In the current study, probable or definite atherosclerosis was noted in 47 (34%) of 137 mummies from all four geographical populations: 29 (38%) of 76 ancient Egyptians, 13 (25%) of 51 ancient Peruvians, two (40%) of five Ancestral Puebloans, and three (60%) of five Unangan hunter gatherers (p=NS). Atherosclerosis was present in the aorta in 28 (20%) mummies, iliac or femoral arteries in 25 (18%), popliteal or tibial arteries in 25 (18%), carotid arteries in 17 (12%), and coronary arteries in six (4%). Of the five vascular beds examined, atherosclerosis was present in one to two beds in 34 (25%) mummies, in three to four beds in 11 (8%), and in all five vascular beds in two (1%). Age at time of death was positively correlated with atherosclerosis (mean age at death was 43 [SD 10] years for mummies with atherosclerosis vs 32  years for those without; p<0.0001) and with the number of arterial beds involved (mean age was 32 [SD 15] years for mummies with no atherosclerosis, 42  years for those with atherosclerosis in one or two beds, and 44  years for those with atherosclerosis in three to five beds; p<0.0001).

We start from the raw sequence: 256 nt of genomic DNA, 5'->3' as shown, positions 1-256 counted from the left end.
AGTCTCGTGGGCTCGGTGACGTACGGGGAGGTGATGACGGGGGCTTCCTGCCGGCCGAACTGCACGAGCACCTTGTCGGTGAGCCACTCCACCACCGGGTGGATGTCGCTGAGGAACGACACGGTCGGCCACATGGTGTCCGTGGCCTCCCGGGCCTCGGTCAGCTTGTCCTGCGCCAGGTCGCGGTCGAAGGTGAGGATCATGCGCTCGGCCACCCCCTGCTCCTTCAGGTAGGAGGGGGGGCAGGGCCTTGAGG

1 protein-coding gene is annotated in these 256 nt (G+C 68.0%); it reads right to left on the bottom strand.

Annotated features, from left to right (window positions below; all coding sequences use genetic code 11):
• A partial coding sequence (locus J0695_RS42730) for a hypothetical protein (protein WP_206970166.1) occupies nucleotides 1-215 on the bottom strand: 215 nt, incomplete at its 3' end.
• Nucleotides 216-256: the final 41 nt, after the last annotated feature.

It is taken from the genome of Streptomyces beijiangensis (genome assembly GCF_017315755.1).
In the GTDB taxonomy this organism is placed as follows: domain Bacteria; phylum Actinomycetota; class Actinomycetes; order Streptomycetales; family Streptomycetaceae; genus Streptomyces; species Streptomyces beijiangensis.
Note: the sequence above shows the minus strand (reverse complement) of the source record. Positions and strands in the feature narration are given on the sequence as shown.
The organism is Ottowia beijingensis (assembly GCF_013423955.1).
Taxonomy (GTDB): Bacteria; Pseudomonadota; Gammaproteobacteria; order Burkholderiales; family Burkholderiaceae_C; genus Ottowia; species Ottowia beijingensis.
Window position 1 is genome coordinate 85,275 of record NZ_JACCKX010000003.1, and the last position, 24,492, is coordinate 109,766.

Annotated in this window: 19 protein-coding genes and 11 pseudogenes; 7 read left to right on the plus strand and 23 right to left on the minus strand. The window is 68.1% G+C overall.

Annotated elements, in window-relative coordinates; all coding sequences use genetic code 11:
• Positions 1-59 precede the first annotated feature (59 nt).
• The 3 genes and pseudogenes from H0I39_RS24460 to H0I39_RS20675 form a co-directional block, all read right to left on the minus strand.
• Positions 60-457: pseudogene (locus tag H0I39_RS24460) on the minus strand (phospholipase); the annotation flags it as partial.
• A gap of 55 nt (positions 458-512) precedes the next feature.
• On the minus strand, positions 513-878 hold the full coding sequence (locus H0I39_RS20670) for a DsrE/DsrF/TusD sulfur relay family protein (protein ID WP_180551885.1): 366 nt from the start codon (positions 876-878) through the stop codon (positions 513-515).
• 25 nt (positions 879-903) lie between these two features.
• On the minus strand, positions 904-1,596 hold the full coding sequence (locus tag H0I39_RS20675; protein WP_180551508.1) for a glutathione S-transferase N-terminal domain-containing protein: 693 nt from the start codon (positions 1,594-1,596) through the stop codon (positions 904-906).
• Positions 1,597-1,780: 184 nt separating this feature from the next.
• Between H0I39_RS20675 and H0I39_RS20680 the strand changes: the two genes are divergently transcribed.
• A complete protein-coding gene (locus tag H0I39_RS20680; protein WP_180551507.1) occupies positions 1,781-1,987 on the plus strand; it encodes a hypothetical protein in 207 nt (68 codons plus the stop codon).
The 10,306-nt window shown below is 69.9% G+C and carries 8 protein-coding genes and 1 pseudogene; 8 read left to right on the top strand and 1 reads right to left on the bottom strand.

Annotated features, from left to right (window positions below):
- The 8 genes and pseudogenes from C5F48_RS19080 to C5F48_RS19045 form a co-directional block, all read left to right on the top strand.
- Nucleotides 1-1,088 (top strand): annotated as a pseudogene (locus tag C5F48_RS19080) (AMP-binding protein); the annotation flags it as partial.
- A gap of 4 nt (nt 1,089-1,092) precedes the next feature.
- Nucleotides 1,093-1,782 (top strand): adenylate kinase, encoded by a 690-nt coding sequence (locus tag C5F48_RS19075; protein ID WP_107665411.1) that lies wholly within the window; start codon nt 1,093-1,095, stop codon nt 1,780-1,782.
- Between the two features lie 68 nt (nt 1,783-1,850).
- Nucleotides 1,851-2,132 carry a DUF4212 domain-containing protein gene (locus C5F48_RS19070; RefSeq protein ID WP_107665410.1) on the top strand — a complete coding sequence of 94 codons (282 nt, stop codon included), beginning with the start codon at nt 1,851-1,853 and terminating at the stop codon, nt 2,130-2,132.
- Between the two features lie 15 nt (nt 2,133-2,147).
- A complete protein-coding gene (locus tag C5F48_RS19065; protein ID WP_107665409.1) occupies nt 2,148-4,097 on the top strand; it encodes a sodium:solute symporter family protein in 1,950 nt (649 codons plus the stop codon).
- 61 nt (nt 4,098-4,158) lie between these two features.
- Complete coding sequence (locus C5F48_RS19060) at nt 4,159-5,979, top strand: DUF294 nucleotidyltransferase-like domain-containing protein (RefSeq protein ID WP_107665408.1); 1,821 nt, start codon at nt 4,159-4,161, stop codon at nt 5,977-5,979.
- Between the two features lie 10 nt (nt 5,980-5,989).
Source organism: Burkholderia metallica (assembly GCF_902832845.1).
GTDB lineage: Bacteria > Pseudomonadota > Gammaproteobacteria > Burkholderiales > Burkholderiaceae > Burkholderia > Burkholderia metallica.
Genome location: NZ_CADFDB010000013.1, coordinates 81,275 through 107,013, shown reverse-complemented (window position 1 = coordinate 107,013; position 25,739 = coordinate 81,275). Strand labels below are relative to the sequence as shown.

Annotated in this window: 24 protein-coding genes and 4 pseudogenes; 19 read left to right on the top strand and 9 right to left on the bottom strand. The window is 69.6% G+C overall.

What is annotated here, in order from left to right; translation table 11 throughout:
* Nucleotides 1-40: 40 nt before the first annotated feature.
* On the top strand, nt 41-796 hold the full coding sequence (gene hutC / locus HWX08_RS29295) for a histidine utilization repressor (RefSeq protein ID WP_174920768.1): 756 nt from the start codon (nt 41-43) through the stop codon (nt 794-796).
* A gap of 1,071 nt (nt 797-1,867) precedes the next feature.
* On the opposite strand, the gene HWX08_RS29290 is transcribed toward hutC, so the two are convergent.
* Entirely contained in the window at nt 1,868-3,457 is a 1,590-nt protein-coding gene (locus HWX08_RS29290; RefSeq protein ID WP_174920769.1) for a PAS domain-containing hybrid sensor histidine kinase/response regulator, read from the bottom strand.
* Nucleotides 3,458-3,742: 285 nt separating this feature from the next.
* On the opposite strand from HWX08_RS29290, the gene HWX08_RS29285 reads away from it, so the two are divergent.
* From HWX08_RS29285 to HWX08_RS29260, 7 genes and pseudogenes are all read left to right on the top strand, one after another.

The authors conclude that atherosclerosis was common in four preindustrial populations including preagricultural hunter-gatherers. The authors discuss that while commonly assumed to be a modern disease, the presence of atherosclerosis in premodern human beings raises the possibility of a more basic predisposition to the disease.
1. Thompson RC, Allam AH, Lombardi GP, et al. Atherosclerosis across 4000 years of human history: the Horus study of four ancient populations. The Lancet, Early Online Publication, 11 March 2013
doi:10.1016/S0140-6736(13)60598-XCite or Link Using DOI
2. Allam AH, Thompson RC, Wann LS, et al. Atherosclerosis in Ancient Egyptian Mummies the Horus Study. JACC Cardiovasc Imaging. 2011; 4(4):315-327.